“Dear ‘Tatler,’

Forgive me for getting harsh on you here, dude, but that last post was really crappily written!  I mean:  you teach writing?  Really?  I’m thinking the emperor’s got no clothes!

First off, there’s a real problem with coherence in the post.  You start with this whole bit about whether or not critics should read plays before seeing them, yadda yadda…but then you drop the topic and don’t really take it up again.  So, are you saying critics should read plays before seeing them, or not?  You seem to think that it was ‘okay’ that you hadn’t done your homework before reviewing all those other plays, but then you seem to be saying, ‘well, this time I did do my homework and I didn’t like the play so …’ — so, what?  It’s not clear what your point is here.  If I were, say, a literature or drama prof I’d be giving you some pretty big point deductions for going all ‘OT’ and vague on your reader.

And then, it’s totally unclear whether or not you actually are recommending the play to your readers!  Like, WTF?  Is it good, or not?  What kind of review is it if we don’t know whether or not to go see the play?

And finally, in your third paragraph you repeat the phrase ‘in fact’ twice, and you’ve got the word ‘fact,’ like, four times in the post.  Starts to feel like you’ve got some wierd verbal tic.

‘Impeccaby written?’  I don’t think so….Seems like we should be able to expect more from a drama prof at CMU, is all I’m saying.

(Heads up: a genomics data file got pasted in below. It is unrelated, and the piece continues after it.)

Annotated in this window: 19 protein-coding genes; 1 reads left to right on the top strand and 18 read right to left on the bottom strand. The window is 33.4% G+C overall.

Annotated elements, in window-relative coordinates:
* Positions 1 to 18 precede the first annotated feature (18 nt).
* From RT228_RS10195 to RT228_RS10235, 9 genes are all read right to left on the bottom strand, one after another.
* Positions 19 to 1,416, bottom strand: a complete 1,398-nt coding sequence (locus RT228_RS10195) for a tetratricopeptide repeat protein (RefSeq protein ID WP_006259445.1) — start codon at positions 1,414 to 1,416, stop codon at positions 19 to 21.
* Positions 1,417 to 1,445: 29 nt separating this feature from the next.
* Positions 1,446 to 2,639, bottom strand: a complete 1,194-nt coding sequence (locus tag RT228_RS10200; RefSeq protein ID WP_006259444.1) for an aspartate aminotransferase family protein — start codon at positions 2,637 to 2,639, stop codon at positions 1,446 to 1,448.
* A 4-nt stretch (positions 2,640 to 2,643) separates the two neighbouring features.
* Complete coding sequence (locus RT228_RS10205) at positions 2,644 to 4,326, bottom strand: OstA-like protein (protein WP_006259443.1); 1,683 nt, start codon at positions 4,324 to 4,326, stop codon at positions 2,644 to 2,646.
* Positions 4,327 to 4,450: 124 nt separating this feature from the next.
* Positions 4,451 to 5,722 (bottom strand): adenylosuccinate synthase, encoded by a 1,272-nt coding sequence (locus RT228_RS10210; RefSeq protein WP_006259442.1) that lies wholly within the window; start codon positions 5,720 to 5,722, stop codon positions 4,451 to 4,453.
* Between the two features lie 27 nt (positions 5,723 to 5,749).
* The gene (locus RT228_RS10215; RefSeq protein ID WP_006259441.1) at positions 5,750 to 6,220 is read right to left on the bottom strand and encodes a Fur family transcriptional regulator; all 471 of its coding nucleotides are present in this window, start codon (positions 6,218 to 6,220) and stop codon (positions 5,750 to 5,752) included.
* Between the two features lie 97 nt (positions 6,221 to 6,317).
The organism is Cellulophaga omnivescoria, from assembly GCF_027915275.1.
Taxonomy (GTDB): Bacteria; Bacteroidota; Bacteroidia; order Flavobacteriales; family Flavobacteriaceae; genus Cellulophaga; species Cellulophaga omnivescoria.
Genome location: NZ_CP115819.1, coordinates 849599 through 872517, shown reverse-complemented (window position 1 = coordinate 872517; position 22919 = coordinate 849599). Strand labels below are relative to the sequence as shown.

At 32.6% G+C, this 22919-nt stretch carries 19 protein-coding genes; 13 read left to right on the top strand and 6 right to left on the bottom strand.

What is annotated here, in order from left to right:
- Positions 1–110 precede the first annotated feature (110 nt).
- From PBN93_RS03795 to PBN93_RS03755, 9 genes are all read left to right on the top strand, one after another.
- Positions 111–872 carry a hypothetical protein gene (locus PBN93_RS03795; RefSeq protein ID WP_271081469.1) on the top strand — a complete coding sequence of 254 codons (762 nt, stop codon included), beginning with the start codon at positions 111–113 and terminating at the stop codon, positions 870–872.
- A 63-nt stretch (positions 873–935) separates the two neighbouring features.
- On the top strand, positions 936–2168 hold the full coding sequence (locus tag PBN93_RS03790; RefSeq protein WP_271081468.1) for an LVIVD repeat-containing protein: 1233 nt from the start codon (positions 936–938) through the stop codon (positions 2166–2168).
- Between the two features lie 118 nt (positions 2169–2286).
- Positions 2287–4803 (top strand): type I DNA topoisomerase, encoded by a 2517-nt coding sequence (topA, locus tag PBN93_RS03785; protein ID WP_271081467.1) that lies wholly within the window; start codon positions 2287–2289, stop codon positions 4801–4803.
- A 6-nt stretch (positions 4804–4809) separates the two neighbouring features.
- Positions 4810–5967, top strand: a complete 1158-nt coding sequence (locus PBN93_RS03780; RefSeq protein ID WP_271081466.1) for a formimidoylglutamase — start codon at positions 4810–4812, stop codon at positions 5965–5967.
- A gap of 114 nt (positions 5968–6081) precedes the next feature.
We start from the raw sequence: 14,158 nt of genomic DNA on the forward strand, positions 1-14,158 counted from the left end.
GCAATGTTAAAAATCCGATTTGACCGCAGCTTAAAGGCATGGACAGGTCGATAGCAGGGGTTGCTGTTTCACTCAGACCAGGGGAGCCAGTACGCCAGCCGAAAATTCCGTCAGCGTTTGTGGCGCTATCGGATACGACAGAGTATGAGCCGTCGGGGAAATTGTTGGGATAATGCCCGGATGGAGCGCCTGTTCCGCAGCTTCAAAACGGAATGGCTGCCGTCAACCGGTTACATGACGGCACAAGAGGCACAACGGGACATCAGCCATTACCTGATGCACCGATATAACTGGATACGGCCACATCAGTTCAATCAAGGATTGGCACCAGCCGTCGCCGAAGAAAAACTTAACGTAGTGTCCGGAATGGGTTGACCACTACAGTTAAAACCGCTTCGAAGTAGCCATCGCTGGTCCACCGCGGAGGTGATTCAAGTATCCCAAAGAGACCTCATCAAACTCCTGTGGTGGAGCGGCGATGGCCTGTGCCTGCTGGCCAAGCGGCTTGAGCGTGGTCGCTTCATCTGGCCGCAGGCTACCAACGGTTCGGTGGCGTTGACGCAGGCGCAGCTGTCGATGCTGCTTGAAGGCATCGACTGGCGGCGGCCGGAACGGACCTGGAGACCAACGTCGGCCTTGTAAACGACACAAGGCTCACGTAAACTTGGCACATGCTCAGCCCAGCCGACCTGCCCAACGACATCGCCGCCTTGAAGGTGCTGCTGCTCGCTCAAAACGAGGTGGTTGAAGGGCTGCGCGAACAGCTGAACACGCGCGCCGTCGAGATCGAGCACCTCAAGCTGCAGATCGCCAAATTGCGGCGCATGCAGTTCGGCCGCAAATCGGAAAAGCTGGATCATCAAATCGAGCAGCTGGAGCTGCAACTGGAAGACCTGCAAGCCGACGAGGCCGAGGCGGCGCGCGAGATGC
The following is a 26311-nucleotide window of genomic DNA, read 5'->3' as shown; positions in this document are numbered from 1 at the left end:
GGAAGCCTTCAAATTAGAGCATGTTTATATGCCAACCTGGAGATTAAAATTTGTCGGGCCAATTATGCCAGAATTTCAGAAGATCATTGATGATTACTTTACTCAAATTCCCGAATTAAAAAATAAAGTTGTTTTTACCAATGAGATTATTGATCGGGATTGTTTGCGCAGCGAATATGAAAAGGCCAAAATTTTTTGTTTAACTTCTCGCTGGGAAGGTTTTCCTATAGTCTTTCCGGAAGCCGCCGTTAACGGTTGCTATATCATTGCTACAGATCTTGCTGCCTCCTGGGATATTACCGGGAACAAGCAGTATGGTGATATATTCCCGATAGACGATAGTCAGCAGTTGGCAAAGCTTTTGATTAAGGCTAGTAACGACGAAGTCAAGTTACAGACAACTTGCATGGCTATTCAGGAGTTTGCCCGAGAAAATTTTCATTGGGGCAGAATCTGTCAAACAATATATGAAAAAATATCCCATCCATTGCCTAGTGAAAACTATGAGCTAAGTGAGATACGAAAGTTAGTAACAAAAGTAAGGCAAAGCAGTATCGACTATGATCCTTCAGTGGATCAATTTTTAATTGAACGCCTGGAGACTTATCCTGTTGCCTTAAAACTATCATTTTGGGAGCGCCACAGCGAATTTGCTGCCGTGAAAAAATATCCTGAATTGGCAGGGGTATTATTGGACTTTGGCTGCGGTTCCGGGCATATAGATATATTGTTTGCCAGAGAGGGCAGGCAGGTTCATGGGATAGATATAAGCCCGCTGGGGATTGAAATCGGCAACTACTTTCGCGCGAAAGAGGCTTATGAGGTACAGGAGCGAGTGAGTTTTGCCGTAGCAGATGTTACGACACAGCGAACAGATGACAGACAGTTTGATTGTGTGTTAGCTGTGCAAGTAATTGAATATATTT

— Anonymous”

Dear Anonymous —

Thank you for taking the time and energy to respond to both the style and content of the Tatler’s writing.  Your criticism is astute and perceptive — indeed, when prompted to view her own prose objectively, as your letter does, the Tatler must confess that your criticisms are precisely those she would level at herself!  

There is no excuse for bad writing or bad manners — both are the offspring of laziness and/or arrogance.  

Yet the Tatler would like to remind you, and all of her gentle readers, that  writing, like any other craft, involves making something where there was nothing before.  As such, the risk of failure is ever present.  This is also the case with theater, which is one of the reasons the Tatler aims to be as generous in her assessment of what she sees as possible, even in cases where a given play or production does not quite hit its mark.  

Thank you, dear Anonymous, for reminding us all that the writing of criticism should live up to the kind of aesthetic and intellectual standards to which the object of that criticism is subjected. 

— The Pittsburgh Tatler